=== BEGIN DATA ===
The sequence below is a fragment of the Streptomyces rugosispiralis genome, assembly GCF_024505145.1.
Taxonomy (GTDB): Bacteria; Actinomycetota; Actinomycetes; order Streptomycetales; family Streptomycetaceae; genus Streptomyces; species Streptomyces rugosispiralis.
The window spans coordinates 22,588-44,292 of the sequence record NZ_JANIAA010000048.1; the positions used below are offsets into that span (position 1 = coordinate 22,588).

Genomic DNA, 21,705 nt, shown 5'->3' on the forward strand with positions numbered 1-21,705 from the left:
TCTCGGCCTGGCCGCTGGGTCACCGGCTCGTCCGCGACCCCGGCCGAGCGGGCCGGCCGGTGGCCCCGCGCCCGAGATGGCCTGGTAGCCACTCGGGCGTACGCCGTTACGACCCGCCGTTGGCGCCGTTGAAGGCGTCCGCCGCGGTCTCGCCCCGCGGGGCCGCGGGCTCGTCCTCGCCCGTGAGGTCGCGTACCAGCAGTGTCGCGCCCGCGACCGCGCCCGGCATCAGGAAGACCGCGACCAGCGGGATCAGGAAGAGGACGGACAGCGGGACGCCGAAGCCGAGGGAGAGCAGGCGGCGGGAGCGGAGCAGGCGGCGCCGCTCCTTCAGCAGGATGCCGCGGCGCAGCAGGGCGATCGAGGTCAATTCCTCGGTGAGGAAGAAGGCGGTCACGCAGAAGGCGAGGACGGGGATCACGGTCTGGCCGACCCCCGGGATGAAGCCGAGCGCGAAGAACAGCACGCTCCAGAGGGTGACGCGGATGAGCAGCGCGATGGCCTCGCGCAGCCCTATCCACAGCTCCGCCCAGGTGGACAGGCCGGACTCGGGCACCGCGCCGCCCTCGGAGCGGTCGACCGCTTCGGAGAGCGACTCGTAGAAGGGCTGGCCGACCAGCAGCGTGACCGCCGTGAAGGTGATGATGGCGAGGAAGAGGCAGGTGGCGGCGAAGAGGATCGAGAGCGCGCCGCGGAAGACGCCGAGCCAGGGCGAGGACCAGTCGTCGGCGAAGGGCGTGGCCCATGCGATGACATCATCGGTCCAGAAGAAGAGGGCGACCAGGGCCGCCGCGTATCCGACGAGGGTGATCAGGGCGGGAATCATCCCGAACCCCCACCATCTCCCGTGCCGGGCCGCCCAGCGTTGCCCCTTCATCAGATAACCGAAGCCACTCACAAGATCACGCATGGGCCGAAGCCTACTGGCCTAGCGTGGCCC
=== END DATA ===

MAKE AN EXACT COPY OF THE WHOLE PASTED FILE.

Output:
The sequence below is a fragment of the Streptomyces rugosispiralis genome, assembly GCF_024505145.1.
Taxonomy (GTDB): Bacteria; Actinomycetota; Actinomycetes; order Streptomycetales; family Streptomycetaceae; genus Streptomyces; species Streptomyces rugosispiralis.
The window spans coordinates 22,588-44,292 of the sequence record NZ_JANIAA010000048.1; the positions used below are offsets into that span (position 1 = coordinate 22,588).

Genomic DNA, 21,705 nt, shown 5'->3' on the forward strand with positions numbered 1-21,705 from the left:
TCTCGGCCTGGCCGCTGGGTCACCGGCTCGTCCGCGACCCCGGCCGAGCGGGCCGGCCGGTGGCCCCGCGCCCGAGATGGCCTGGTAGCCACTCGGGCGTACGCCGTTACGACCCGCCGTTGGCGCCGTTGAAGGCGTCCGCCGCGGTCTCGCCCCGCGGGGCCGCGGGCTCGTCCTCGCCCGTGAGGTCGCGTACCAGCAGTGTCGCGCCCGCGACCGCGCCCGGCATCAGGAAGACCGCGACCAGCGGGATCAGGAAGAGGACGGACAGCGGGACGCCGAAGCCGAGGGAGAGCAGGCGGCGGGAGCGGAGCAGGCGGCGCCGCTCCTTCAGCAGGATGCCGCGGCGCAGCAGGGCGATCGAGGTCAATTCCTCGGTGAGGAAGAAGGCGGTCACGCAGAAGGCGAGGACGGGGATCACGGTCTGGCCGACCCCCGGGATGAAGCCGAGCGCGAAGAACAGCACGCTCCAGAGGGTGACGCGGATGAGCAGCGCGATGGCCTCGCGCAGCCCTATCCACAGCTCCGCCCAGGTGGACAGGCCGGACTCGGGCACCGCGCCGCCCTCGGAGCGGTCGACCGCTTCGGAGAGCGACTCGTAGAAGGGCTGGCCGACCAGCAGCGTGACCGCCGTGAAGGTGATGATGGCGAGGAAGAGGCAGGTGGCGGCGAAGAGGATCGAGAGCGCGCCGCGGAAGACGCCGAGCCAGGGCGAGGACCAGTCGTCGGCGAAGGGCGTGGCCCATGCGATGACATCATCGGTCCAGAAGAAGAGGGCGACCAGGGCCGCCGCGTATCCGACGAGGGTGATCAGGGCGGGAATCATCCCGAACCCCCACCATCTCCCGTGCCGGGCCGCCCAGCGTTGCCCCTTCATCAGATAACCGAAGCCACTCACAAGATCACGCATGGGCCGAAGCCTACTGGCCTAGCGTGGCCC